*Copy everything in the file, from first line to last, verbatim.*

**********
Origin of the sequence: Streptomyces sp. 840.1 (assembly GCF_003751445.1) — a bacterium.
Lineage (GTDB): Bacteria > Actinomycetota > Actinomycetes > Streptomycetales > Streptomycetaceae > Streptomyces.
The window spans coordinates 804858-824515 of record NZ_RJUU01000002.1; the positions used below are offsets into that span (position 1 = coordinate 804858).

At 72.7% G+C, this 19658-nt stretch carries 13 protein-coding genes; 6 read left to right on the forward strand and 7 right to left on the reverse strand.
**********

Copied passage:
Origin of the sequence: Streptomyces sp. 840.1 (assembly GCF_003751445.1) — a bacterium.
Lineage (GTDB): Bacteria > Actinomycetota > Actinomycetes > Streptomycetales > Streptomycetaceae > Streptomyces.
The window spans coordinates 804858-824515 of record NZ_RJUU01000002.1; the positions used below are offsets into that span (position 1 = coordinate 804858).

At 72.7% G+C, this 19658-nt stretch carries 13 protein-coding genes; 6 read left to right on the forward strand and 7 right to left on the reverse strand.